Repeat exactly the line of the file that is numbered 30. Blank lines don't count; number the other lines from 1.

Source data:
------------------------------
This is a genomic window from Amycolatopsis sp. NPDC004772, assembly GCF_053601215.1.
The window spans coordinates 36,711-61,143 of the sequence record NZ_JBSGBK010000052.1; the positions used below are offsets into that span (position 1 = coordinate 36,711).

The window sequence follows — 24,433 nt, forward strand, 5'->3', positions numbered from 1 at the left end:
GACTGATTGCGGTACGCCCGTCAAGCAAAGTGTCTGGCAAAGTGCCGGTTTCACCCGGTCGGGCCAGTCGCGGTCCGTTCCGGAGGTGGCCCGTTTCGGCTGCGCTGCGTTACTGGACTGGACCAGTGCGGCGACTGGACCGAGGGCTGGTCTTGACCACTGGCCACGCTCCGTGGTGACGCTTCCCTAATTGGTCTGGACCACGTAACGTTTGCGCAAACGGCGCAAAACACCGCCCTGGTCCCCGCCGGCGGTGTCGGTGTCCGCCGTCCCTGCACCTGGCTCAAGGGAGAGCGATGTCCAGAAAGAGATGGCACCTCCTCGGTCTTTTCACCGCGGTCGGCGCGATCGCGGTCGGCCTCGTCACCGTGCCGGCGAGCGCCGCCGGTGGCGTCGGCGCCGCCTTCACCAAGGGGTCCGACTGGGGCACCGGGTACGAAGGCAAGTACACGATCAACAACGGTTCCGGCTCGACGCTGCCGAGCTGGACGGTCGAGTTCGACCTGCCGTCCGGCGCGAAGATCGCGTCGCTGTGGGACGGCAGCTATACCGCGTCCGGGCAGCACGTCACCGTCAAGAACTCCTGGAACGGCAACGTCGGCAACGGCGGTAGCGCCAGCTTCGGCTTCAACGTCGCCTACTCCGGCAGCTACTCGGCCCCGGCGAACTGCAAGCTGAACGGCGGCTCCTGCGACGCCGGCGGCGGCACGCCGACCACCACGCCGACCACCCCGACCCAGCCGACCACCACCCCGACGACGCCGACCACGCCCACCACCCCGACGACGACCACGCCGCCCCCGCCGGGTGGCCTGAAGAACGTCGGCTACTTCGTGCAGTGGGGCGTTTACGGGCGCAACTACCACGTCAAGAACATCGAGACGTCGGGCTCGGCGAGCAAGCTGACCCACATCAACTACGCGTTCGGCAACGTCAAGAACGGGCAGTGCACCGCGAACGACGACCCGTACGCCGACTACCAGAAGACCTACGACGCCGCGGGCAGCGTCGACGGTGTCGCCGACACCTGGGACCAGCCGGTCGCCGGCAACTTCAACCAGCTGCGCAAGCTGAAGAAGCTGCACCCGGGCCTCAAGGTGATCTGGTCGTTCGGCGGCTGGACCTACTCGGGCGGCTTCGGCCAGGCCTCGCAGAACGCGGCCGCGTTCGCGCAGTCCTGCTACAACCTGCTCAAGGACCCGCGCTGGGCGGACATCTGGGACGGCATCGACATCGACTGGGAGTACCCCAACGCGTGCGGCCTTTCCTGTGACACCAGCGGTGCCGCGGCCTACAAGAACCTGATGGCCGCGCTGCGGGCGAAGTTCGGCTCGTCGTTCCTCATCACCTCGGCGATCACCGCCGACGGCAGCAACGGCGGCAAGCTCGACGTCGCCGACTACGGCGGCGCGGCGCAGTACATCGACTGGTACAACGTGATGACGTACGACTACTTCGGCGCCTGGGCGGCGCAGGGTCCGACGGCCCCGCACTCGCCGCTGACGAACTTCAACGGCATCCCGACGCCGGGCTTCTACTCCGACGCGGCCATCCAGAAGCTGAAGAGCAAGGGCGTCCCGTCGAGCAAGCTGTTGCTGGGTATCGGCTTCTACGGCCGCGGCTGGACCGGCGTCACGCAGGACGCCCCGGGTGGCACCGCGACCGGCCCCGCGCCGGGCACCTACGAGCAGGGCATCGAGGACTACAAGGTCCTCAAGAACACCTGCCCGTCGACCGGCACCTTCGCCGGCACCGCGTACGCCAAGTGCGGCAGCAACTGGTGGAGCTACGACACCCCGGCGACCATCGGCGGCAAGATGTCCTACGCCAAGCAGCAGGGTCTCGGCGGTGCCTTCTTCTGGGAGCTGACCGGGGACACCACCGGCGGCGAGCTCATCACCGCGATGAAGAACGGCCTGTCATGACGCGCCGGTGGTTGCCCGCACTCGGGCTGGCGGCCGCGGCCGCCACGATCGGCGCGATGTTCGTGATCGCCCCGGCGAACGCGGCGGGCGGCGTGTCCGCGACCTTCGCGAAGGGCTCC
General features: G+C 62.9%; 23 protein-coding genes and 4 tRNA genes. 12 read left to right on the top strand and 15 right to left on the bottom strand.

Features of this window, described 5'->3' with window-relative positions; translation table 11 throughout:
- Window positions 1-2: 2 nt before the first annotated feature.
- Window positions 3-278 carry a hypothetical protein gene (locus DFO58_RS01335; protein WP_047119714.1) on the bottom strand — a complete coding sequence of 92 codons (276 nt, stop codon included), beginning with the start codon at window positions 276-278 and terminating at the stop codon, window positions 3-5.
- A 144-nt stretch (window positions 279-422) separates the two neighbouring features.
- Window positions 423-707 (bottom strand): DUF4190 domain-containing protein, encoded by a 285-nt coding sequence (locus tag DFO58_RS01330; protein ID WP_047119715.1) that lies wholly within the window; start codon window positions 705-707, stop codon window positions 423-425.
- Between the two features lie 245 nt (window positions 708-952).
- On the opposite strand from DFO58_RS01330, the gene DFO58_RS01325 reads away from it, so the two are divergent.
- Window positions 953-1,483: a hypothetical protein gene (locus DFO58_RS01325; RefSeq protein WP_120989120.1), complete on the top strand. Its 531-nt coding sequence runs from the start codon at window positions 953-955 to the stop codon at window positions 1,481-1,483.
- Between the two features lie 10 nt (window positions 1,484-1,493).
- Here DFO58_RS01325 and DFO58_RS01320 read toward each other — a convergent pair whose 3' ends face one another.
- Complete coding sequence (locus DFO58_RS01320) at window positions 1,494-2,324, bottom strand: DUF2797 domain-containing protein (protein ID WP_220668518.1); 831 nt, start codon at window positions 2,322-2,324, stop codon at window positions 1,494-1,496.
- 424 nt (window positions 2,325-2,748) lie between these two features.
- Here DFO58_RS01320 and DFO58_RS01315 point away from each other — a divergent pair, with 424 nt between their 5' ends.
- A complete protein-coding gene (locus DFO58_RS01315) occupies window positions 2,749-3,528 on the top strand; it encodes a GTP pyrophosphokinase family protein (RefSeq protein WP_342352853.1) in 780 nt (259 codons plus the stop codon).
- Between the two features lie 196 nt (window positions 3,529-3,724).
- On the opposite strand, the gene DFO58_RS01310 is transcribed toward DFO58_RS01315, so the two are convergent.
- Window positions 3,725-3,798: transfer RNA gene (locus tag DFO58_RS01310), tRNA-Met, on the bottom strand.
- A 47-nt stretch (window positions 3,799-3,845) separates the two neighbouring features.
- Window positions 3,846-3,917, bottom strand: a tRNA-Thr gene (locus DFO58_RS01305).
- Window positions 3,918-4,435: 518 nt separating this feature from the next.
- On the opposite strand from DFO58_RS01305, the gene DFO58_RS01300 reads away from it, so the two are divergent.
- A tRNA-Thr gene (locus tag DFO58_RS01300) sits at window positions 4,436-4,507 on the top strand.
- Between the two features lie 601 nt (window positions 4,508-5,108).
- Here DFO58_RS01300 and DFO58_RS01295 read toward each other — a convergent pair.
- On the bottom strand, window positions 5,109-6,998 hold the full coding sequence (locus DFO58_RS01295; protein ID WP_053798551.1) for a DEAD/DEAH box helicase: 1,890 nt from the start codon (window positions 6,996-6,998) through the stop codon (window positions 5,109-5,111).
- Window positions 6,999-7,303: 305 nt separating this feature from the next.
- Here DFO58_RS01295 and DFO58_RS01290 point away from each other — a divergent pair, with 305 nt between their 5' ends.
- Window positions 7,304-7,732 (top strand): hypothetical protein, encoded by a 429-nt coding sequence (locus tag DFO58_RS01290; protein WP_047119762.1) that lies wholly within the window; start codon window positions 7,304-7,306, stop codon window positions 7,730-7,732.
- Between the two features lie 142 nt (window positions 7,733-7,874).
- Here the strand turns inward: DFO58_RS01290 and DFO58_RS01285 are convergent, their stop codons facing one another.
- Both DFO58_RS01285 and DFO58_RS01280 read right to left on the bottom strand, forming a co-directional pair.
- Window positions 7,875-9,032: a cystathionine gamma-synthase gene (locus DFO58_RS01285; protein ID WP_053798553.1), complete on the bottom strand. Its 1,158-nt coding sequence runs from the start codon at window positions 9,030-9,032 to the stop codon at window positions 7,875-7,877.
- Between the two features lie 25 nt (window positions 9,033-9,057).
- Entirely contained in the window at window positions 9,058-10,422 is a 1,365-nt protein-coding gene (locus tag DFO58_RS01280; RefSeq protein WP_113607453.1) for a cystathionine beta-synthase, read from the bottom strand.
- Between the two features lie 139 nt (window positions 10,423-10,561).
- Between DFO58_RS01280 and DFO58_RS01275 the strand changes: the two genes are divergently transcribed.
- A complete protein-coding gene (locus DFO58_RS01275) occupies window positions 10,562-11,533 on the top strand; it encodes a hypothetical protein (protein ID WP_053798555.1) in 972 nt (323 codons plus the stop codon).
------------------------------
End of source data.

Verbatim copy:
- On the bottom strand, window positions 5,109-6,998 hold the full coding sequence (locus DFO58_RS01295; protein ID WP_053798551.1) for a DEAD/DEAH box helicase: 1,890 nt from the start codon (window positions 6,996-6,998) through the stop codon (window positions 5,109-5,111).